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  • John B Gorentz

    I’m a bit confused as to whether a long vs short vowel counts as the same vowel or as two different vowels. (I’m thinking about Ojibwe, which has more vowel sounds if you count the drawn-out ones as separate vowels.)

    • Thanks for the comment, John. In a language that uses vowel length to distinguish meaning (e.g. Finnish), short and long vowels certainly count as different. I guess Ojibwe is like that (but I don’t know all the details about the language). In English length is not relevant although school teachers sometimes talk about “long” and “short” vowels in English, but what they mean is tense and lax vowels. For example, the difference between the vowels in “Pete” and “pit” are not length but how tense the muscles are when pronouncing the vowels. As a result, the vowel in “Pete” is also more front and more high and the lips are more stretched. In Finnish, “a” and “aa” are different purely in the time they are pronounced.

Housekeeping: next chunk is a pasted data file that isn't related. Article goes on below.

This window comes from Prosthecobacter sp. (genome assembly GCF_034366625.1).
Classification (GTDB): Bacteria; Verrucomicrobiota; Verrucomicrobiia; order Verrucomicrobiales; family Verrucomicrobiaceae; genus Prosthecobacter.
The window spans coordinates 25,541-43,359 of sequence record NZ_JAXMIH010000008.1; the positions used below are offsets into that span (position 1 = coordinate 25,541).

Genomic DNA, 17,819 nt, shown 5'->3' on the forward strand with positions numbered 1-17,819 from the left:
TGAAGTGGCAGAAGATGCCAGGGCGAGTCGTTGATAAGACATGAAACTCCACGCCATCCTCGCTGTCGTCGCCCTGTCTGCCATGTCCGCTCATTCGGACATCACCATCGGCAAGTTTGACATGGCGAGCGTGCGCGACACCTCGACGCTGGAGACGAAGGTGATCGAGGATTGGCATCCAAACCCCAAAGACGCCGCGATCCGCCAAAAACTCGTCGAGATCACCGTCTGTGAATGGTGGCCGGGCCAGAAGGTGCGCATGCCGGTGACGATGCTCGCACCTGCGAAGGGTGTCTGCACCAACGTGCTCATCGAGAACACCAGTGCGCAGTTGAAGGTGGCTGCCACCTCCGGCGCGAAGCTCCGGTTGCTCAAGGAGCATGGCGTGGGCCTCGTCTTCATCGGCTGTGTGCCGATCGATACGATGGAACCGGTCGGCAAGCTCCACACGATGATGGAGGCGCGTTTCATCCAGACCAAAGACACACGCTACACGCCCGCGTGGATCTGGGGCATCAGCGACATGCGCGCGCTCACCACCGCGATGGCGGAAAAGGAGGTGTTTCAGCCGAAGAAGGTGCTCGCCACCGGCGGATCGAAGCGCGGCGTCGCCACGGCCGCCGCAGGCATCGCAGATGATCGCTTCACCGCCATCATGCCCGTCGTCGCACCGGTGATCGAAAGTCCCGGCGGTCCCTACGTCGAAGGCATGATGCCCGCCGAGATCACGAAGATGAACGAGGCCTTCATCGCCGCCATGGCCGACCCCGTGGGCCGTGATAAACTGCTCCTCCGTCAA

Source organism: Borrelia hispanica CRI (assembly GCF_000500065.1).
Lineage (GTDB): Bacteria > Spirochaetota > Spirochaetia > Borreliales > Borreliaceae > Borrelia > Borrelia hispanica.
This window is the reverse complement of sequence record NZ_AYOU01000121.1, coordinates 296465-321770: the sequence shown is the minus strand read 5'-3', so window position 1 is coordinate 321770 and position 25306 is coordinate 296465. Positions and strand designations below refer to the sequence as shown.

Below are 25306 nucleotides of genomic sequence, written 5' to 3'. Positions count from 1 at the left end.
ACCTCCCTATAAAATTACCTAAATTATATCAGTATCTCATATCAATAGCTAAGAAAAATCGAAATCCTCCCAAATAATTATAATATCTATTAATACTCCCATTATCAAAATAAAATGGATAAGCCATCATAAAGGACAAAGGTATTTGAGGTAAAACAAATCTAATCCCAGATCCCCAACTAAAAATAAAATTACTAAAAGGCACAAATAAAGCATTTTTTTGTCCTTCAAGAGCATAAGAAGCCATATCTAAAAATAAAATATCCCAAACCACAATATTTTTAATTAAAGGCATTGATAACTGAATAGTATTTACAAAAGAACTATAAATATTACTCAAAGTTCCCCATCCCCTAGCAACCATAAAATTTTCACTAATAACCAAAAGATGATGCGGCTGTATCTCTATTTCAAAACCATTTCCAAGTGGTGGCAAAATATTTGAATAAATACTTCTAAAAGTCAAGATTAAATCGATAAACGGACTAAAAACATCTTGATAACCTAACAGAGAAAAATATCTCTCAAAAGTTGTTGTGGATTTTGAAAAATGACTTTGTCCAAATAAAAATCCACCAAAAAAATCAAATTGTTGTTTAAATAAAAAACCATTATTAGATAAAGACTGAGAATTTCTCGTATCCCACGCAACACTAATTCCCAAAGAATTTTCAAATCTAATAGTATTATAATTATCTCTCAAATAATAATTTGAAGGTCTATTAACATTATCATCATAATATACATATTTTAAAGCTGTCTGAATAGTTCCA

• John B Gorentz

        Asya,

        The Nichols and Nyholm “Consise Dictionary of Minnesota Ojibwe” lists seven vowels, three short and four long, the long and short distinguished only by how long the sound is drawn out. If one follows the links on that atlas you linked to, you’re taken to an older reference book (for Eastern Ojibwe) that says pretty much the same thing. But I now see that another commenter has already pointed out (a few years ago) that this means that Ojibwe should be classified as having a large inventory of vowel sounds rather than a small one. Which means North America should get a second red dot on the map!